I'm writing this way ahead of time, so things have probably cooled down by now. But earlier this month, there was a kerfuffle in the indie world over some popular authors who had done some pretty unethical things to promote their books.
One guy, RJ Ellory, was caught writing glowing, five-star reviews for his books and posting them on Amazon under an assumed name. Not only that, but he would use the same assumed name or names -- oh, let's call these alternate identities "sockpuppets" for short, since everyone else is -- to leave scathing, one-star reviews for books that he considered to be his competition.
Ellory is not the only guy engaging in this kind of stupidity. A historian named Orlando Figes was caught doing the same sort of thing in 2010. A well-known UK thriller writer named Stephen Leather has admitted to doing it, too -- and says he doesn't see a problem with it, if it builds buzz for his books.
Perhaps my favorite story, though, is that of John Locke, whose name has been held high as one of the few indies to sell millions of books. He even wrote a book entitled, How I Sold One Million E-Books in Five Months. Turns out he paid big money to a shady guy whose business it was to round up people to write glowing reviews of many Amazon products, including e-books. I'm not a hundred percent sure, but I would guess Locke left this part of the formula for his success out of his how-to book.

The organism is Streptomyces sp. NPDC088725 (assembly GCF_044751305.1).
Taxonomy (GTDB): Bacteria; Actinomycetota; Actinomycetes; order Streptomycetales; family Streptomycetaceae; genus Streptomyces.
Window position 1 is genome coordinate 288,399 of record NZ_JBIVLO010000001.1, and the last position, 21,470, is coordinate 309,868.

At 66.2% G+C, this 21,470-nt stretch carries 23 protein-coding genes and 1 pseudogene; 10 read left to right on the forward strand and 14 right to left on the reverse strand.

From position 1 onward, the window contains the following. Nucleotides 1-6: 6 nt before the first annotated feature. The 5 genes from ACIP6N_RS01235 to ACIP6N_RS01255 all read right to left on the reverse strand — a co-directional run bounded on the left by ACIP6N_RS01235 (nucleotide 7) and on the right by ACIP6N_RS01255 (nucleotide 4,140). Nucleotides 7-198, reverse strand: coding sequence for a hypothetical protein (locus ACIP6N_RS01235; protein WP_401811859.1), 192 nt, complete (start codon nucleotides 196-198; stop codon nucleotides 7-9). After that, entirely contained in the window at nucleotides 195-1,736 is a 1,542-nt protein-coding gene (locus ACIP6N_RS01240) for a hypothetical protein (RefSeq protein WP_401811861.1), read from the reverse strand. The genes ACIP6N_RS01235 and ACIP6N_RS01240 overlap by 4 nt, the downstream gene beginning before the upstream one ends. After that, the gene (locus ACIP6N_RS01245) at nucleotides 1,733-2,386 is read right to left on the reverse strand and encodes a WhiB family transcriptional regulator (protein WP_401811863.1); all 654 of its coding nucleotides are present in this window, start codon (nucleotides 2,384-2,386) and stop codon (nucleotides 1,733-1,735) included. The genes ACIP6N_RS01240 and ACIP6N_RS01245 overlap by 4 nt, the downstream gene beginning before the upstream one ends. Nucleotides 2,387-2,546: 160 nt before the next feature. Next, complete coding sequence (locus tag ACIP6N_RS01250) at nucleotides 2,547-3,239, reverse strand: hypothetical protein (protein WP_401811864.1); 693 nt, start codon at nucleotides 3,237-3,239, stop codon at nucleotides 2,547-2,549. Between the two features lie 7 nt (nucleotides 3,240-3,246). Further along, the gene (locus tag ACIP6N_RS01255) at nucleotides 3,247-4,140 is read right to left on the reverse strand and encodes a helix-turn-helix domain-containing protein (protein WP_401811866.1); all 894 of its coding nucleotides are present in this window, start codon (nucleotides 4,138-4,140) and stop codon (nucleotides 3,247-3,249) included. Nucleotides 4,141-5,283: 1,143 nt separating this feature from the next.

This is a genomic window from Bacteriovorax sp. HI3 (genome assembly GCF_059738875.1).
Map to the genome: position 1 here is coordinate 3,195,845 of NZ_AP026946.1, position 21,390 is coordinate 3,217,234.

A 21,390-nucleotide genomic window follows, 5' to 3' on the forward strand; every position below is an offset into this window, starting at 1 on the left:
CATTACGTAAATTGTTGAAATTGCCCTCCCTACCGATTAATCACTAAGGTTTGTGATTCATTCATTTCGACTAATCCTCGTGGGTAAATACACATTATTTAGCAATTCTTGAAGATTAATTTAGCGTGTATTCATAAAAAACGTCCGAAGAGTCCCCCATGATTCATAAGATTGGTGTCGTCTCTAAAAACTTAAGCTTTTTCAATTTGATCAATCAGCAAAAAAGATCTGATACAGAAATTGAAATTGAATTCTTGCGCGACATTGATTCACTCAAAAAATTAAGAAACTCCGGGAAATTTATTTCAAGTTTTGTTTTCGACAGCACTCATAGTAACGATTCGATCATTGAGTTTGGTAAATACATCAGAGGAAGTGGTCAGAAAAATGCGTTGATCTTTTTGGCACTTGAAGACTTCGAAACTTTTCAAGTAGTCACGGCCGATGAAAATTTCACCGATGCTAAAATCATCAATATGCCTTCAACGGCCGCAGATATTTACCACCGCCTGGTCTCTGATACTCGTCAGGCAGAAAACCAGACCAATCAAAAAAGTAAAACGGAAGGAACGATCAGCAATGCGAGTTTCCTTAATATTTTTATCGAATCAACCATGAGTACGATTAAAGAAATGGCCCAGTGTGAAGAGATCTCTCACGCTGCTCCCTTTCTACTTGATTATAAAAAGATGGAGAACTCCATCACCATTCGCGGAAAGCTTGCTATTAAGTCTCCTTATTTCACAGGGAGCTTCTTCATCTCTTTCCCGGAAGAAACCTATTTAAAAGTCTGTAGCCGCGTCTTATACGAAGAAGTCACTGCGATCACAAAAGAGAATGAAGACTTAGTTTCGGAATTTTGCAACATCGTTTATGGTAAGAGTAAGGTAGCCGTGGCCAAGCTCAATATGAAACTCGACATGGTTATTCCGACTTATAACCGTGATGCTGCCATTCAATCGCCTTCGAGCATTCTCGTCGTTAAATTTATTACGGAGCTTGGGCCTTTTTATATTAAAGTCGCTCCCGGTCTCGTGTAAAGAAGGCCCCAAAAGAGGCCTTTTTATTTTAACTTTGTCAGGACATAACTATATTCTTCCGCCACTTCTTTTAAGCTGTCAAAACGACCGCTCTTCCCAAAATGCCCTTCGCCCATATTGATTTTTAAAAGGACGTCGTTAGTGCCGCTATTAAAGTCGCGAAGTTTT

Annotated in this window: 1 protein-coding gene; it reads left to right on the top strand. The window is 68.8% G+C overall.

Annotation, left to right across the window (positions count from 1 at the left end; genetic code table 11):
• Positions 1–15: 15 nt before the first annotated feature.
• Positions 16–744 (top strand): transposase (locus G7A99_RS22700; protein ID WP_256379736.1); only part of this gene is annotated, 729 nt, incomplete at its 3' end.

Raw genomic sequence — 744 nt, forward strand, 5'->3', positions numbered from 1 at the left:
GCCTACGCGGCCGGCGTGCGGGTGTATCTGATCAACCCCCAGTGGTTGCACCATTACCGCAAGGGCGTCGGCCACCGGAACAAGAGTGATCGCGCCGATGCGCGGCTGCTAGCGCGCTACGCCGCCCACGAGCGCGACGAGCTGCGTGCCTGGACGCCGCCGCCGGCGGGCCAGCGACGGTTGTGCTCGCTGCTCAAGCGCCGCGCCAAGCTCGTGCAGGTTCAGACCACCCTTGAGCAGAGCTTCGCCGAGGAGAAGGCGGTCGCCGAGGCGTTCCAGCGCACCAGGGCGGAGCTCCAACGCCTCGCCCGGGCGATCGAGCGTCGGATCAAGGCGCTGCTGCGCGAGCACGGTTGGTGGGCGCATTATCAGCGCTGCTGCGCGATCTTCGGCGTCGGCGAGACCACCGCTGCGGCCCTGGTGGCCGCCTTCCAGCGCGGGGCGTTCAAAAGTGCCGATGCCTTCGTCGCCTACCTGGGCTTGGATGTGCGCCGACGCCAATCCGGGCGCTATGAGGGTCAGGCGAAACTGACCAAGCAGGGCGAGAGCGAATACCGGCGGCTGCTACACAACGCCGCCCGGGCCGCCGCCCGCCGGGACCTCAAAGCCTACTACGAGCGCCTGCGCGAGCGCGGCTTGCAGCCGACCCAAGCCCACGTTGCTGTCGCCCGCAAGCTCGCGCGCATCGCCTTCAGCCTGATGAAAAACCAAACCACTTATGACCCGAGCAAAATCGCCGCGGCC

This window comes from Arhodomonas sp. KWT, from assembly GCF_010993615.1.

In response to these bits of news, a group of authors (full disclosure: the group includes Graham Joyce, and I'm a big fan of his work) posted a petition online and encouraged others to sign it. The petition says, in part, "We the undersigned unreservedly condemn this behaviour, and commit never to use such tactics." I signed it. I even put a link to it on my Facebook page.
Then, Joe Konrath -- whose blog I typically enjoy, particularly when he's bashing the traditional publishing business -- wrote a series of posts critical of the No Sockpuppets Here petition. At first glance, Konrath seemed to be complaining that other authors were piling on, either out of some misplaced sense of judgmental superiority or out of jealousy that they hadn't sold as many books as the guys who had been outed. But then later, Konrath admitted that he was personally acquainted with Locke and Leather, and in fact had discussed collaborating on a project with Leather. So then it appeared he was sticking up for his buddies.
Well, okay. I'd stick up for my friends, too, I guess, to a point. But I have to tell you that I don't see anything wrong with having a personal code of ethics and sticking to it. And I also don't see anything wrong with calling out someone who behaves egregiously.
Konrath is right that these guys didn't commit any crimes, and maybe he's right that no other authors were hurt by their actions (although you've gotta wonder about the effects of those fake one-star reviews). But for gods' sake, please tell me this isn't our only yardstick for ethical indie behavior.
And in a world where indie authors' marketing options are limited, trashing the credibility of Amazon's star review system with sockpuppet reviews hurts all of us.
I'm Lynne Cantwell, and I approve this blog post.